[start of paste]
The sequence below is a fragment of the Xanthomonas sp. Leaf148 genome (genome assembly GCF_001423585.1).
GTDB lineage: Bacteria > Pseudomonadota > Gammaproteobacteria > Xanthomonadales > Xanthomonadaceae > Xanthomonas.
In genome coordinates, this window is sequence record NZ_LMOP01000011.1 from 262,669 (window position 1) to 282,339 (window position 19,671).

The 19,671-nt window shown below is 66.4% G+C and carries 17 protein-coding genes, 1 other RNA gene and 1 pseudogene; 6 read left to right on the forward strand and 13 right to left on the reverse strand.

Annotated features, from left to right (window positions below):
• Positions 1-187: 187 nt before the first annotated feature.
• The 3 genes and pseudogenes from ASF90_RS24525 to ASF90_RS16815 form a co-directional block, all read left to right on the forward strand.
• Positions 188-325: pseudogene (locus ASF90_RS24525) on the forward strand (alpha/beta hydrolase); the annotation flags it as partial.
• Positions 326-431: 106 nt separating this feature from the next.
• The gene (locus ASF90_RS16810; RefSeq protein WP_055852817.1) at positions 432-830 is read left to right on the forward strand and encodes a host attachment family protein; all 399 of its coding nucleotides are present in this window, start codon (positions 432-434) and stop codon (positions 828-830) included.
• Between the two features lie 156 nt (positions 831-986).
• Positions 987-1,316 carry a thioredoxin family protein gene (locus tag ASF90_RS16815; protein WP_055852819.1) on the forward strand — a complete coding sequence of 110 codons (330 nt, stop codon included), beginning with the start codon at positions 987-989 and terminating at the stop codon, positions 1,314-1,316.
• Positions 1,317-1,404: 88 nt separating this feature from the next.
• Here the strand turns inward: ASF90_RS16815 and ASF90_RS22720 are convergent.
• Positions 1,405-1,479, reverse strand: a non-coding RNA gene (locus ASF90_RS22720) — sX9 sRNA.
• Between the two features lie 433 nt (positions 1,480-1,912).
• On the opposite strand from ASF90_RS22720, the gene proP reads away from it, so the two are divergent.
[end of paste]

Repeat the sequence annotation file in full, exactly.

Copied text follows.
The sequence below is a fragment of the Xanthomonas sp. Leaf148 genome (genome assembly GCF_001423585.1).
GTDB lineage: Bacteria > Pseudomonadota > Gammaproteobacteria > Xanthomonadales > Xanthomonadaceae > Xanthomonas.
In genome coordinates, this window is sequence record NZ_LMOP01000011.1 from 262,669 (window position 1) to 282,339 (window position 19,671).

The 19,671-nt window shown below is 66.4% G+C and carries 17 protein-coding genes, 1 other RNA gene and 1 pseudogene; 6 read left to right on the forward strand and 13 right to left on the reverse strand.

Annotated features, from left to right (window positions below):
• Positions 1-187: 187 nt before the first annotated feature.
• The 3 genes and pseudogenes from ASF90_RS24525 to ASF90_RS16815 form a co-directional block, all read left to right on the forward strand.
• Positions 188-325: pseudogene (locus ASF90_RS24525) on the forward strand (alpha/beta hydrolase); the annotation flags it as partial.
• Positions 326-431: 106 nt separating this feature from the next.
• The gene (locus ASF90_RS16810; RefSeq protein WP_055852817.1) at positions 432-830 is read left to right on the forward strand and encodes a host attachment family protein; all 399 of its coding nucleotides are present in this window, start codon (positions 432-434) and stop codon (positions 828-830) included.
• Between the two features lie 156 nt (positions 831-986).
• Positions 987-1,316 carry a thioredoxin family protein gene (locus tag ASF90_RS16815; protein WP_055852819.1) on the forward strand — a complete coding sequence of 110 codons (330 nt, stop codon included), beginning with the start codon at positions 987-989 and terminating at the stop codon, positions 1,314-1,316.
• Positions 1,317-1,404: 88 nt separating this feature from the next.
• Here the strand turns inward: ASF90_RS16815 and ASF90_RS22720 are convergent.
• Positions 1,405-1,479, reverse strand: a non-coding RNA gene (locus ASF90_RS22720) — sX9 sRNA.
• Between the two features lie 433 nt (positions 1,480-1,912).
• On the opposite strand from ASF90_RS22720, the gene proP reads away from it, so the two are divergent.